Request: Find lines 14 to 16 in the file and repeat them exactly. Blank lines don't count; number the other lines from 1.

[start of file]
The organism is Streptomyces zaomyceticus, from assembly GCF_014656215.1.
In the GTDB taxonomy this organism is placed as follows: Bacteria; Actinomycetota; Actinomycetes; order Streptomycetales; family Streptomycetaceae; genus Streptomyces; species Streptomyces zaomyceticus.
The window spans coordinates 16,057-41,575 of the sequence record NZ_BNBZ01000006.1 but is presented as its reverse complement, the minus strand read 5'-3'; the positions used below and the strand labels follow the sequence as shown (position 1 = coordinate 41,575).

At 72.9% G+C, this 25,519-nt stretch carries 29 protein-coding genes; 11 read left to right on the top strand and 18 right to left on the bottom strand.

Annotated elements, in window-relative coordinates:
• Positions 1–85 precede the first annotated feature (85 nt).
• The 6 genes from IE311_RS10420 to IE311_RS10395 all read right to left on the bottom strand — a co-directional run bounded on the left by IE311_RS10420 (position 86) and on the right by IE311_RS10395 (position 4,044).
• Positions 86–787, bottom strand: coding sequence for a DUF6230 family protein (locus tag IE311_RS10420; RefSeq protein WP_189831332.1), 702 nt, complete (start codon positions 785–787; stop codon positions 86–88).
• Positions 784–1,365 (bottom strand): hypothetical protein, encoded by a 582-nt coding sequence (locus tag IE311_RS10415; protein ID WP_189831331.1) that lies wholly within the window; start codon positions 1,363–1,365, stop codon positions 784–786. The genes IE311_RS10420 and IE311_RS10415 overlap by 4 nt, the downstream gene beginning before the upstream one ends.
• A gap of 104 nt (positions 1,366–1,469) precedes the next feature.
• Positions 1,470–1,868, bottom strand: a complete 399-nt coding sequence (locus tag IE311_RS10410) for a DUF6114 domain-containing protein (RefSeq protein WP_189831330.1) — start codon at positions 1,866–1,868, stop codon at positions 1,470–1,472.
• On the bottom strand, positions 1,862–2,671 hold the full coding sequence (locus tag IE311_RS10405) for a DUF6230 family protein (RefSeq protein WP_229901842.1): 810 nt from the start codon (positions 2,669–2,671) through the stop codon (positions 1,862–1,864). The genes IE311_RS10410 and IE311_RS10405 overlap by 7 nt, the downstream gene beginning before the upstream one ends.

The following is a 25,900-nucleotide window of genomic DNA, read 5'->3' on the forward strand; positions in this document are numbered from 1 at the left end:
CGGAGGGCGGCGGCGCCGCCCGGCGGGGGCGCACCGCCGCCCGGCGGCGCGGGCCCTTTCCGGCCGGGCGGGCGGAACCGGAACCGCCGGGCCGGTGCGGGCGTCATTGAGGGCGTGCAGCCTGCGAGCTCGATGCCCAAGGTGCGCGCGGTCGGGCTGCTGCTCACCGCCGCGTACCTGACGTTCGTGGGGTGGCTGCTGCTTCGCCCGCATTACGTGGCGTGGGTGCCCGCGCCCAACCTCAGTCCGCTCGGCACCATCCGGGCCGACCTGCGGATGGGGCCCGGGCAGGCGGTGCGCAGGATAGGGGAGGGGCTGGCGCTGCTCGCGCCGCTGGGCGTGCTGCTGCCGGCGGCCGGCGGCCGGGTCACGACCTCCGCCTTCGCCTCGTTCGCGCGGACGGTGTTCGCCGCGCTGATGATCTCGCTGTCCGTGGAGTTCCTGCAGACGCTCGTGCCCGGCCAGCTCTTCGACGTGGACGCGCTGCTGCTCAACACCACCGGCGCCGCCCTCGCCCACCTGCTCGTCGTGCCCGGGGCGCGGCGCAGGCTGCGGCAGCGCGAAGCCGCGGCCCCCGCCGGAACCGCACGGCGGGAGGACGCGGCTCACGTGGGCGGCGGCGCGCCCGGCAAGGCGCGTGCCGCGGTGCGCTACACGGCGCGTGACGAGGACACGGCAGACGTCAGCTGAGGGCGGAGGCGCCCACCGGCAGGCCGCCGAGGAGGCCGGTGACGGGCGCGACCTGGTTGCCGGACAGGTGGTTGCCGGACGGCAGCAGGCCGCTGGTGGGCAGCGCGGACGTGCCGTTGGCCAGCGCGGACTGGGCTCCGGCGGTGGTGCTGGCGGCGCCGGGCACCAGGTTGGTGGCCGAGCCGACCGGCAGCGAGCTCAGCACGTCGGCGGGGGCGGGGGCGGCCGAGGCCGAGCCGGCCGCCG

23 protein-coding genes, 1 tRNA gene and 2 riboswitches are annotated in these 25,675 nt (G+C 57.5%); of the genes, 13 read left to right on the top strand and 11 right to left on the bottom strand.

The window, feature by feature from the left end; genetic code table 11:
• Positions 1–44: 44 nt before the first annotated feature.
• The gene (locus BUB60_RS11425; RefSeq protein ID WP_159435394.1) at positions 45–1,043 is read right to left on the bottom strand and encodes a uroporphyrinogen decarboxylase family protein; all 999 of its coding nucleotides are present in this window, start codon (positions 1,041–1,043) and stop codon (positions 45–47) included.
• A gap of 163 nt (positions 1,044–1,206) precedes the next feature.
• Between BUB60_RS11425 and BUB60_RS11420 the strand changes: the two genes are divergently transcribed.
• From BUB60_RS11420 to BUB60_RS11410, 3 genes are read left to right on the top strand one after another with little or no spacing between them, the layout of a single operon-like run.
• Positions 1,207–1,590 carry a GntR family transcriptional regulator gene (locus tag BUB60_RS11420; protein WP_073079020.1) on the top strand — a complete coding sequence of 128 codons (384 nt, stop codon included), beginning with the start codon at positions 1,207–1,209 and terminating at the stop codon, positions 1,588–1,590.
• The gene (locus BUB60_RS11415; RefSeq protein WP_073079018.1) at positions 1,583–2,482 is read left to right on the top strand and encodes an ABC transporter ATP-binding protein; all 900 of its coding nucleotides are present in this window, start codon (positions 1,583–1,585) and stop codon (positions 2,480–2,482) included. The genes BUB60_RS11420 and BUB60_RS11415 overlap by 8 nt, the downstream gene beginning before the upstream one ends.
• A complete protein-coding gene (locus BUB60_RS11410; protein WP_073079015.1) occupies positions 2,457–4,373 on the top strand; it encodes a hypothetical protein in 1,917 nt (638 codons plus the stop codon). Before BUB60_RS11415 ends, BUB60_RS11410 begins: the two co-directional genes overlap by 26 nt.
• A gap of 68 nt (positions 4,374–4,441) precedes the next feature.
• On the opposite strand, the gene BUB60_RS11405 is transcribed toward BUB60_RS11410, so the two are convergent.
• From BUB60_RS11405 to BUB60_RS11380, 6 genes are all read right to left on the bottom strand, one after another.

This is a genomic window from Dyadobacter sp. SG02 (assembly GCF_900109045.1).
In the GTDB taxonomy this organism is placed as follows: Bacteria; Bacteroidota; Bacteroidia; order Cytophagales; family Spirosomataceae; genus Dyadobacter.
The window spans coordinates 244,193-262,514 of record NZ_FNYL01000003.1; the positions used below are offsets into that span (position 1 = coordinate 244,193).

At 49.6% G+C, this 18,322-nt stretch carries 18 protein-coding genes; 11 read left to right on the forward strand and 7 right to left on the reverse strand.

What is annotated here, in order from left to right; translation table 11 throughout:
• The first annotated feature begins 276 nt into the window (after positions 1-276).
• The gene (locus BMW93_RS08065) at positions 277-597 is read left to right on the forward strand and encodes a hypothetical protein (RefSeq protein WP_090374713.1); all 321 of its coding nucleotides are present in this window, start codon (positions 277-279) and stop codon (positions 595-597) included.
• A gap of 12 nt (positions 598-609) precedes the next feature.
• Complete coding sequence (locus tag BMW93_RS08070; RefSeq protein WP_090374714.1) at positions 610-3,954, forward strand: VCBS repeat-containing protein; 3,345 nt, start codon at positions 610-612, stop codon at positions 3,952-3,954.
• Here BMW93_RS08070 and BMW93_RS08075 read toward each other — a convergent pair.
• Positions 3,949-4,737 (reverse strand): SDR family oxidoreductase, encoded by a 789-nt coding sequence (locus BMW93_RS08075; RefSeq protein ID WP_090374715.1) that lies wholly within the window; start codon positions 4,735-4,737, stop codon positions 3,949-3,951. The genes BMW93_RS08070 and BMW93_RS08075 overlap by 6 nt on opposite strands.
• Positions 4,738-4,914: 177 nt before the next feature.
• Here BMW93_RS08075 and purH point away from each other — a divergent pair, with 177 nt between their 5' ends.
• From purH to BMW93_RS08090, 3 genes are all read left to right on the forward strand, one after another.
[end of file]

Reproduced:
CGGAGGGCGGCGGCGCCGCCCGGCGGGGGCGCACCGCCGCCCGGCGGCGCGGGCCCTTTCCGGCCGGGCGGGCGGAACCGGAACCGCCGGGCCGGTGCGGGCGTCATTGAGGGCGTGCAGCCTGCGAGCTCGATGCCCAAGGTGCGCGCGGTCGGGCTGCTGCTCACCGCCGCGTACCTGACGTTCGTGGGGTGGCTGCTGCTTCGCCCGCATTACGTGGCGTGGGTGCCCGCGCCCAACCTCAGTCCGCTCGGCACCATCCGGGCCGACCTGCGGATGGGGCCCGGGCAGGCGGTGCGCAGGATAGGGGAGGGGCTGGCGCTGCTCGCGCCGCTGGGCGTGCTGCTGCCGGCGGCCGGCGGCCGGGTCACGACCTCCGCCTTCGCCTCGTTCGCGCGGACGGTGTTCGCCGCGCTGATGATCTCGCTGTCCGTGGAGTTCCTGCAGACGCTCGTGCCCGGCCAGCTCTTCGACGTGGACGCGCTGCTGCTCAACACCACCGGCGCCGCCCTCGCCCACCTGCTCGTCGTGCCCGGGGCGCGGCGCAGGCTGCGGCAGCGCGAAGCCGCGGCCCCCGCCGGAACCGCACGGCGGGAGGACGCGGCTCACGTGGGCGGCGGCGCGCCCGGCAAGGCGCGTGCCGCGGTGCGCTACACGGCGCGTGACGAGGACACGGCAGACGTCAGCTGAGGGCGGAGGCGCCCACCGGCAGGCCGCCGAGGAGGCCGGTGACGGGCGCGACCTGGTTGCCGGACAGGTGGTTGCCGGACGGCAGCAGGCCGCTGGTGGGCAGCGCGGACGTGCCGTTGGCCAGCGCGGACTGGGCTCCGGCGGTGGTGCTGGCGGCGCCGGGCACCAGGTTGGTGGCCGAGCCGACCGGCAGCGAGCTCAGCACGTCGGCGGGGGCGGGGGCGGCCGAGGCCGAGCCGGCCGCCG

23 protein-coding genes, 1 tRNA gene and 2 riboswitches are annotated in these 25,675 nt (G+C 57.5%); of the genes, 13 read left to right on the top strand and 11 right to left on the bottom strand.

The window, feature by feature from the left end; genetic code table 11: